That's all for now. I really need to get some more book recommendations up. Maybe this week. The piles of books I've read are starting to tower over me. If I can find some negatives in the piles around me I will get some pictures up. Maybe I should clean the piles. Later...
Fishing for a Pretext to Squeeze Iran
By Juan Cole
Iran threatened last week to use the oil weapon if the United Nations Security Council imposes sanctions on the country because of its nuclear research program, promising “harm and pain” to the United States. In addition to consumer anxieties about oil prices, rumors of a planned U.S. or Israeli airstrike on Iran keep flying, and neighboring Iraqi Shiites have threatened reprisals if that is done to their brethren. What is driving the crisis between the Bush administration and Iran and ratcheting up the rhetoric?
Will We Fight Iran?
Will we fight Iran?
Another way to ask the question is: Will it be a war of choice?
In other words, will war happen because we want it, and freely decide that this is the best outcome of policies we have approved?
Or instead, will relentless stories -- iron narratives already in place -- force our hand?
This is what happened in August 1914.
Logic out the window at the White House
The biggest pitfall in predicting the behavior of radical groups like the inner circle of the Bush administration is that you keep telling yourself that they would never actually do whatever it is they’re talking about. Surely they must realize that acting like that would cause a disaster. Then they go right ahead and do it.
“(The Iranians) must know everything is on the table and they must understand what that means,” U.S. ambassador to the United Nations John Bolton told a group of visiting British politicians last week. “We can hit different points along the line. You only have to take out one part of their nuclear operation to take the whole thing down.” In other words, he was calmly proposing an illegal attack on a sovereign state, possibly involving nuclear weapons.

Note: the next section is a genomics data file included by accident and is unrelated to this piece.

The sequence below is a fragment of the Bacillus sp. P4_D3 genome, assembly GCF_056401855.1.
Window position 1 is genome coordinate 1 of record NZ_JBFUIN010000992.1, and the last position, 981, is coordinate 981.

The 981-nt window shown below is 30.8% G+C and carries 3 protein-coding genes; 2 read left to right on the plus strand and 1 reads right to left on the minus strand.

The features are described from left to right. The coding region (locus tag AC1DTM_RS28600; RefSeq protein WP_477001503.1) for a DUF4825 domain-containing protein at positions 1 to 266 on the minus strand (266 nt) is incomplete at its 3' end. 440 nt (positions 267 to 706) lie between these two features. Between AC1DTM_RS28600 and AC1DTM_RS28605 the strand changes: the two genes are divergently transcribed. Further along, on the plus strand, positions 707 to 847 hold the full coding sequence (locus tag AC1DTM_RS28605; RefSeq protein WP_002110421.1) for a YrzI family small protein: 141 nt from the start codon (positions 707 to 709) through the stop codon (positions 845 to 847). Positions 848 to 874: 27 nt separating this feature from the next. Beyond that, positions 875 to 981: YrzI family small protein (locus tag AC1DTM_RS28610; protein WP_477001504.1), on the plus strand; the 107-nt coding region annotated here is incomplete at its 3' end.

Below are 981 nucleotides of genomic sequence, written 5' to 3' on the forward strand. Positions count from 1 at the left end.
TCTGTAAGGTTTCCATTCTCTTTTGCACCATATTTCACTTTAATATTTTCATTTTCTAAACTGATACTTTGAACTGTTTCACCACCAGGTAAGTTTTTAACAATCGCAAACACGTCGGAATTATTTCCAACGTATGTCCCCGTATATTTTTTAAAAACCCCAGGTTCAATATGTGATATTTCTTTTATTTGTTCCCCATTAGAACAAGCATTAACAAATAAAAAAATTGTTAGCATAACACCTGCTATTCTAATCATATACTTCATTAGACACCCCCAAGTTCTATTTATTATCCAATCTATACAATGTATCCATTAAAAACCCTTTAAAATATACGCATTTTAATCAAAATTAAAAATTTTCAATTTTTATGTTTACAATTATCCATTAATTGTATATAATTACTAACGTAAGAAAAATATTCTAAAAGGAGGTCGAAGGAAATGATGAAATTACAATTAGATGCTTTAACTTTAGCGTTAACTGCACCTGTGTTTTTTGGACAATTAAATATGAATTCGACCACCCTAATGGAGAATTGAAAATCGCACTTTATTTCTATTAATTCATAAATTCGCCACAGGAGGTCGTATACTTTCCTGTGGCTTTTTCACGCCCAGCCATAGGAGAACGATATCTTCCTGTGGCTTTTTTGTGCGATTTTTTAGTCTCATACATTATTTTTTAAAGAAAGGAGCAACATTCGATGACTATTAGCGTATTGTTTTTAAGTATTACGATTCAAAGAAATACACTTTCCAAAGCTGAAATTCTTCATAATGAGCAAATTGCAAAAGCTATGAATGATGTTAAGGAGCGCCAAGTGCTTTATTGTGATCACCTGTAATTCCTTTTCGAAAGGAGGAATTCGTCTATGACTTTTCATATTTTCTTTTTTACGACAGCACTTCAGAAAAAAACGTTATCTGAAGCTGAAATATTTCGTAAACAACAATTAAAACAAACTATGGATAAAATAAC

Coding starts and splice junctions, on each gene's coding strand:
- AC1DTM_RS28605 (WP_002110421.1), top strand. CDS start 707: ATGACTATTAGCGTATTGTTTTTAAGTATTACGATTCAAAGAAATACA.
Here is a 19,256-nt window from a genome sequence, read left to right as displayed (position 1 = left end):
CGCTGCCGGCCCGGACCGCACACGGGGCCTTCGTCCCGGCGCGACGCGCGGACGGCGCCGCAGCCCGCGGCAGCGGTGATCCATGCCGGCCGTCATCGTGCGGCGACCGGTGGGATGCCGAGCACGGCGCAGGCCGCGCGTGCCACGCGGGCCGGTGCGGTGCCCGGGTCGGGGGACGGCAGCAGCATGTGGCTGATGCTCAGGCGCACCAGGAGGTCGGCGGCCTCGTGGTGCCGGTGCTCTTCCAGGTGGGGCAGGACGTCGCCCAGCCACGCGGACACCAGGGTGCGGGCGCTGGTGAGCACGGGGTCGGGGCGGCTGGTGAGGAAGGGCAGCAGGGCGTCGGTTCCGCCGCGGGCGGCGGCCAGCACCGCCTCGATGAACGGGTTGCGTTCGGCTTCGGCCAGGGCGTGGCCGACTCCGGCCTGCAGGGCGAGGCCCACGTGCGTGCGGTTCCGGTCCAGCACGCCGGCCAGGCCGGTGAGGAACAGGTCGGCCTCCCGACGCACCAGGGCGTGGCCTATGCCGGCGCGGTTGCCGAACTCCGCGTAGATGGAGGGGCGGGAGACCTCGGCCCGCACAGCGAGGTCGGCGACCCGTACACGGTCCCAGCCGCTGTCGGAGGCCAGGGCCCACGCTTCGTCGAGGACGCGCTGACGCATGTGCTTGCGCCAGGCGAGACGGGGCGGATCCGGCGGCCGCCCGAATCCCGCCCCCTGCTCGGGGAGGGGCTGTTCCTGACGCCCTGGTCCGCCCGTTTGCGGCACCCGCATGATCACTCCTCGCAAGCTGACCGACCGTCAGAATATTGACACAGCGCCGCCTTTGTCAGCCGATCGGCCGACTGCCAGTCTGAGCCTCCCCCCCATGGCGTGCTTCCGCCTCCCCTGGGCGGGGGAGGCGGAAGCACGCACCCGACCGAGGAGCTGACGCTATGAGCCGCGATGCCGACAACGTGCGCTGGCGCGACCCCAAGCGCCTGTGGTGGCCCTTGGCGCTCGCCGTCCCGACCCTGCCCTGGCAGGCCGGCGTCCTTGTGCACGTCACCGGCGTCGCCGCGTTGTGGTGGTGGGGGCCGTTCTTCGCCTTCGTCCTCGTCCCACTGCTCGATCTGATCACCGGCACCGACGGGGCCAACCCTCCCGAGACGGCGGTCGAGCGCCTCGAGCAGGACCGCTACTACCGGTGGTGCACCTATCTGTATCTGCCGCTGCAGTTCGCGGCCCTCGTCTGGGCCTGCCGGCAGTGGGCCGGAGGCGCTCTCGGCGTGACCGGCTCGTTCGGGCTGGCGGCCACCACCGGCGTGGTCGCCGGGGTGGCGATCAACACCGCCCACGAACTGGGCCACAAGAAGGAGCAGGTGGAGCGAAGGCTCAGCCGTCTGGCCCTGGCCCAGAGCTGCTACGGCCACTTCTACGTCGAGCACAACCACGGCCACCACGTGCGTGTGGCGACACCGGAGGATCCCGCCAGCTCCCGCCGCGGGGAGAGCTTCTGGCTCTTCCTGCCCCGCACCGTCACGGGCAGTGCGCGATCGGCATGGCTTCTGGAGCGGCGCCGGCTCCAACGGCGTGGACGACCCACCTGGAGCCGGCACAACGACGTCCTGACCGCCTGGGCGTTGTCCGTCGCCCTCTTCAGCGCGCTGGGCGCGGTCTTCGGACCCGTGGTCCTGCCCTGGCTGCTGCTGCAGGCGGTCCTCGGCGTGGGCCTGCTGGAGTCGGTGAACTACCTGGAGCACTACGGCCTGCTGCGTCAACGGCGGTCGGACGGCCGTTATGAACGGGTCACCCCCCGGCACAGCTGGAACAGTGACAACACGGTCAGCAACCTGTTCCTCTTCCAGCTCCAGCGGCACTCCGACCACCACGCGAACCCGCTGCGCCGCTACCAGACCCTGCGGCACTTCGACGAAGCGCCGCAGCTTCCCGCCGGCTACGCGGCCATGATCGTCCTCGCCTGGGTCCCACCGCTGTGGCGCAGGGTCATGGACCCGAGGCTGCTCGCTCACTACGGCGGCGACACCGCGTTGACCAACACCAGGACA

Bolton knew his words would be leaked, so maybe it was just deliberate posturing to raise the pressure on Iran. But on Sunday, addressing the American Israel Public Affairs Committee in Washington, Bolton repeated the threat: “The longer we wait to confront the threat Iran poses, the harder and more intractable it will become to solve… We must be prepared to rely on comprehensive solutions and use all the tools at our disposal to stop the threat…” He may really mean it -- and no one in the White House has told him to shut up.
Unleashing Armageddon: What Then?
I want to discuss in some detail the propaganda campaign now being waged with regard to both Iran and Syria, as well as the ideological frame of reference that underlies the particular manner in which that campaign is being and has been conducted. I will address the nature and strategy of this campaign -- how such a campaign was waged with regard to Iraq, and how a similar campaign is now underway with regard to Iran and Syria (and has been for some time) -- in subsequent essays here. But I will begin by starting at the end.
Is Another 9/11 in the Works?
If you were President George W. Bush with all available US troops tied down by the Iraqi resistance, and you were unable to control Iraq or political developments in the country, would you also start a war with Iran?
Yes, you would.
Wilfred Thesiger Web Gallery
The aim of this gallery is to introduce a selection of some 100 of Thesiger's less well-known images.
Sir Wilfred Thesiger, the distinguished explorer and travel writer, took some 38,000 photographs in over fifty years of travelling in the Middle East, Asia and Africa. The total collection forms an unparalleled historical document of the regions in which he travelled and the peoples he encountered, and it is now preserved in the Photograph Collections of the Pitt Rivers Museum.
Interior of Raudha's mudhif (guest house) during construction.
Marshes, Iraq, 1955
thanks to 1mag3
In 2003 I linked to some articles about Thesiger: the last explorer
It has been three years since the beginning of the war that marked the end of Iraq’s independence. Three years of occupation and bloodshed.
Spring should be about renewal and rebirth. For Iraqis, spring has been about reliving painful memories and preparing for future disasters. In many ways, this year is like 2003 prior to the war when we were stocking up on fuel, water, food and first aid supplies and medications. We're doing it again this year but now we don't discuss what we're stocking up for. Bombs and B-52's are so much easier to face than other possibilities.
I don’t think anyone imagined three years ago that things could be quite this bad today. The last few weeks have been ridden with tension. I’m so tired of it all- we’re all tired.
Mortars were louder than reason in Baghdad today...